Foods to avoid
Foods to avoid for cats and dogs
Being knowledgeable about the most common toxins, including foods, that may harm your dog or cat can make the difference between life and death for your pet. The most important thing to remember is that if you believe your pet has ingested or come into contact with any poisonous substance, call your veterinarian immediately. When you call your veterinarian, be sure to have on hand information from containers or labels, or even a photograph of the suspected substance. The more information you can provide about the exposure - time elapsed, how much was ingested, size of pet, etc. - the better. This may help diagnose a poisoned pet faster and make it easier to treat and potentially save their lives.
The most common foods to avoid for your dog include alcohol, avocado, cat food, chocolate, caffeine, cooked bones, garlic and onions, grapes or raisins, nuts, raw meats, salt, sugar, tobacco, xylitol, and yeast.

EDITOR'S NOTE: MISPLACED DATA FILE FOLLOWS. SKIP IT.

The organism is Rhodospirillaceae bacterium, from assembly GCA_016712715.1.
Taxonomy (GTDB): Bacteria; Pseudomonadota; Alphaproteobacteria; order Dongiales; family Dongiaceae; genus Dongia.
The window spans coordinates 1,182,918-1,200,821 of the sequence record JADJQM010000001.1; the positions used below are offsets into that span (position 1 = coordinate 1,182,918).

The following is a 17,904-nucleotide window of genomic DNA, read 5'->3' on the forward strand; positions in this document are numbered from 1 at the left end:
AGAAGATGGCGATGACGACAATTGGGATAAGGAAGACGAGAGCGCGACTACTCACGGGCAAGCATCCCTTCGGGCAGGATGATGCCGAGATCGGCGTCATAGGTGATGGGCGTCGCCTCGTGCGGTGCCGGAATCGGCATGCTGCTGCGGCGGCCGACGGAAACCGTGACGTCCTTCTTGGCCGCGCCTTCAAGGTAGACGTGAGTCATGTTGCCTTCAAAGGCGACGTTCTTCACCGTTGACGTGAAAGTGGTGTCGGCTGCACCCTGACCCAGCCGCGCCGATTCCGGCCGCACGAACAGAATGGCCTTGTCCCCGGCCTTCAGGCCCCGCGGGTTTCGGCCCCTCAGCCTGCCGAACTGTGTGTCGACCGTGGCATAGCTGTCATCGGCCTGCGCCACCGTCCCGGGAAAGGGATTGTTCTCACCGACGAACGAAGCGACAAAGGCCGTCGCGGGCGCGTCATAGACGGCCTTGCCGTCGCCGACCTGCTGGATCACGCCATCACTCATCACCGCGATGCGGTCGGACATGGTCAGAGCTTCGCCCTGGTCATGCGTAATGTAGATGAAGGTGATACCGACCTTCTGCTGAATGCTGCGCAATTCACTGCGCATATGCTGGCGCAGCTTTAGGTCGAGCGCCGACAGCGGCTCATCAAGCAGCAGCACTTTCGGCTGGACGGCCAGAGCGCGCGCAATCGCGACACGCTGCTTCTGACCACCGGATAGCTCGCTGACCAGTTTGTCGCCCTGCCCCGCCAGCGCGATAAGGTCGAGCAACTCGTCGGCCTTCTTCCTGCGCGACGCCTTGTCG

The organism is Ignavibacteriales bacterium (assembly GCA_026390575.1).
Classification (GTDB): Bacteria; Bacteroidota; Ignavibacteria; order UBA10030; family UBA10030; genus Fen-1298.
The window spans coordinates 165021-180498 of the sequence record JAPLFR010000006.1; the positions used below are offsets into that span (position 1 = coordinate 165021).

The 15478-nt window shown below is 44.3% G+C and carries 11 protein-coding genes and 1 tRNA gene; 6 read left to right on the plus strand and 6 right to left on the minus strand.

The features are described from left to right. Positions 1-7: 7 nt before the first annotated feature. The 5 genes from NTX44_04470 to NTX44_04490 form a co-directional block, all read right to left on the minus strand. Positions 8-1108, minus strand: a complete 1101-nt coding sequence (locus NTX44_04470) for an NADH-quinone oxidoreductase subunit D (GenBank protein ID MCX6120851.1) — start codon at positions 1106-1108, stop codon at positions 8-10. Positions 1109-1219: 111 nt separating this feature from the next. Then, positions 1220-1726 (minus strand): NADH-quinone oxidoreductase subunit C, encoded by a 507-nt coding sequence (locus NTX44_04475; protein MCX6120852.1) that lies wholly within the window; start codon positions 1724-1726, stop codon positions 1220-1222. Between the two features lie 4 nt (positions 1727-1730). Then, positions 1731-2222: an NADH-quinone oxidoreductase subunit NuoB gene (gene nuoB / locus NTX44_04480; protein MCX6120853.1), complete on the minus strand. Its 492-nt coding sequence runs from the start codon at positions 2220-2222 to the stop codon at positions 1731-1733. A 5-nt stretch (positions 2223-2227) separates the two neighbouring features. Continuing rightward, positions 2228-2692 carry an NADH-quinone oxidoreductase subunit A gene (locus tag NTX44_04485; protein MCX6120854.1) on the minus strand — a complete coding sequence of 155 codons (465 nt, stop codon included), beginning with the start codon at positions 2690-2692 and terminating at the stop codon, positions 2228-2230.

Other toxins to avoid for your dog include: Mouse and rat poisons, fertilizers, anti-depressant medications, acetaminophen (i.e. Tylenol), and silica packets.
The most common foods to avoid for your cat include: Alcohol, chocolate, dairy products, garlic and onions, grapes and raisins, caffeine, raw meat, raw eggs, bones, and dog food.
The most common toxins to avoid for your cat include:
Lilies, topical flea and tick medication for your dog, household cleaners, essential oils, anti-depressant medications, and mouse and rat poisons.
If in the event that your pet has ingested toxins and your veterinarian isn't open, you may call the Pet Poison Helpline at 855-764-7661.
Signs that your pet has ingested a potentially harmful substance
Vomiting, diarrhea, excessive drooling, coughing up blood, pale gums, racing heart rate, weakness or lethargy, collapsing or fainting, excessive thirst, excessive urinating/ decreased urination, jaundice (yellow discoloration of eyes or skin), or black stool.
Treatment in case your pet has ingested a harmful substance
Depending on the toxin that has been ingested, your pet may need hospitalization to flush the kidneys and liver of the remaining toxins.